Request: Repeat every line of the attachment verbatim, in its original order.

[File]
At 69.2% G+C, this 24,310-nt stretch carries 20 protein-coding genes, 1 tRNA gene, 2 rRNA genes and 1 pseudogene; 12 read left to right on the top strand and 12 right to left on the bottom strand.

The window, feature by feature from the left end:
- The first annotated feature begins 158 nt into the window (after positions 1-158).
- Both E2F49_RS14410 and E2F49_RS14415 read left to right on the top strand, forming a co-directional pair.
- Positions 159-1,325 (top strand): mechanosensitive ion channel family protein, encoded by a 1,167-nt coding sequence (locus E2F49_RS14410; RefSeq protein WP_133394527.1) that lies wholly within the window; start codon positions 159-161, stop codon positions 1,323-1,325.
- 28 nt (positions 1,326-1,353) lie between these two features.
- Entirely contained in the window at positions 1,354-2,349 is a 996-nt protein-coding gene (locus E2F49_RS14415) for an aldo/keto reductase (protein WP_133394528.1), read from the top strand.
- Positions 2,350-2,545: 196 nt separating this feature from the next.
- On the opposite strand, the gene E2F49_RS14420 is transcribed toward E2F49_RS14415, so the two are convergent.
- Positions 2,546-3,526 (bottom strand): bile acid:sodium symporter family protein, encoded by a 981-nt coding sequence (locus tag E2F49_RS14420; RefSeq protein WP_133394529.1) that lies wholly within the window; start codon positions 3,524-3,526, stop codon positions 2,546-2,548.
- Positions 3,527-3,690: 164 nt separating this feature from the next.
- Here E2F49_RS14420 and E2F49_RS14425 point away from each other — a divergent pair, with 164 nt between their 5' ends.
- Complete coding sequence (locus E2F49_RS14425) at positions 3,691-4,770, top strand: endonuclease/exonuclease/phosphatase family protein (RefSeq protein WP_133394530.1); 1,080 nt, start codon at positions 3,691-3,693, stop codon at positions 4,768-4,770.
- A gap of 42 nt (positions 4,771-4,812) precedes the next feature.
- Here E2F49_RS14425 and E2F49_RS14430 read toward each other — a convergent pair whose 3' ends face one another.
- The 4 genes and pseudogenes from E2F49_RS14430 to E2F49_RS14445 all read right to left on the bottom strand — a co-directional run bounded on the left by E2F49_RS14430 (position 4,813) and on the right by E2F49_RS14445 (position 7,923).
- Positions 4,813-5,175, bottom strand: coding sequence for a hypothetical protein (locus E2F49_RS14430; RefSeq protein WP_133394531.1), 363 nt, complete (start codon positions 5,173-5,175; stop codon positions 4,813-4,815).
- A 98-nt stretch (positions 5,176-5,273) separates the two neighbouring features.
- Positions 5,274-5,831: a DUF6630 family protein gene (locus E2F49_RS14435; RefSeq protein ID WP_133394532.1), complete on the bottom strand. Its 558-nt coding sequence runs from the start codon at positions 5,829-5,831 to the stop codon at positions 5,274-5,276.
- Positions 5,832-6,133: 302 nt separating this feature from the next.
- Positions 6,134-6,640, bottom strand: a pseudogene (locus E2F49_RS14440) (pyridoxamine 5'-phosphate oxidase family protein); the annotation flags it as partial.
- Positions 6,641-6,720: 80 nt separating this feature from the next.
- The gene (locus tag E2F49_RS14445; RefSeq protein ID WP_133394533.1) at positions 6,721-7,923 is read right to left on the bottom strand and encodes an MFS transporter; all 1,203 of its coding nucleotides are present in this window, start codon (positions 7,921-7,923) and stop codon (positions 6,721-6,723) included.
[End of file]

At 69.2% G+C, this 24,310-nt stretch carries 20 protein-coding genes, 1 tRNA gene, 2 rRNA genes and 1 pseudogene; 12 read left to right on the top strand and 12 right to left on the bottom strand.

The window, feature by feature from the left end:
- The first annotated feature begins 158 nt into the window (after positions 1-158).
- Both E2F49_RS14410 and E2F49_RS14415 read left to right on the top strand, forming a co-directional pair.
- Positions 159-1,325 (top strand): mechanosensitive ion channel family protein, encoded by a 1,167-nt coding sequence (locus E2F49_RS14410; RefSeq protein WP_133394527.1) that lies wholly within the window; start codon positions 159-161, stop codon positions 1,323-1,325.
- 28 nt (positions 1,326-1,353) lie between these two features.
- Entirely contained in the window at positions 1,354-2,349 is a 996-nt protein-coding gene (locus E2F49_RS14415) for an aldo/keto reductase (protein WP_133394528.1), read from the top strand.
- Positions 2,350-2,545: 196 nt separating this feature from the next.
- On the opposite strand, the gene E2F49_RS14420 is transcribed toward E2F49_RS14415, so the two are convergent.
- Positions 2,546-3,526 (bottom strand): bile acid:sodium symporter family protein, encoded by a 981-nt coding sequence (locus tag E2F49_RS14420; RefSeq protein WP_133394529.1) that lies wholly within the window; start codon positions 3,524-3,526, stop codon positions 2,546-2,548.
- Positions 3,527-3,690: 164 nt separating this feature from the next.
- Here E2F49_RS14420 and E2F49_RS14425 point away from each other — a divergent pair, with 164 nt between their 5' ends.
- Complete coding sequence (locus E2F49_RS14425) at positions 3,691-4,770, top strand: endonuclease/exonuclease/phosphatase family protein (RefSeq protein WP_133394530.1); 1,080 nt, start codon at positions 3,691-3,693, stop codon at positions 4,768-4,770.
- A gap of 42 nt (positions 4,771-4,812) precedes the next feature.
- Here E2F49_RS14425 and E2F49_RS14430 read toward each other — a convergent pair whose 3' ends face one another.
- The 4 genes and pseudogenes from E2F49_RS14430 to E2F49_RS14445 all read right to left on the bottom strand — a co-directional run bounded on the left by E2F49_RS14430 (position 4,813) and on the right by E2F49_RS14445 (position 7,923).
- Positions 4,813-5,175, bottom strand: coding sequence for a hypothetical protein (locus E2F49_RS14430; RefSeq protein WP_133394531.1), 363 nt, complete (start codon positions 5,173-5,175; stop codon positions 4,813-4,815).
- A 98-nt stretch (positions 5,176-5,273) separates the two neighbouring features.
- Positions 5,274-5,831: a DUF6630 family protein gene (locus E2F49_RS14435; RefSeq protein ID WP_133394532.1), complete on the bottom strand. Its 558-nt coding sequence runs from the start codon at positions 5,829-5,831 to the stop codon at positions 5,274-5,276.
- Positions 5,832-6,133: 302 nt separating this feature from the next.
- Positions 6,134-6,640, bottom strand: a pseudogene (locus E2F49_RS14440) (pyridoxamine 5'-phosphate oxidase family protein); the annotation flags it as partial.
- Positions 6,641-6,720: 80 nt separating this feature from the next.
- The gene (locus tag E2F49_RS14445; RefSeq protein ID WP_133394533.1) at positions 6,721-7,923 is read right to left on the bottom strand and encodes an MFS transporter; all 1,203 of its coding nucleotides are present in this window, start codon (positions 7,921-7,923) and stop codon (positions 6,721-6,723) included.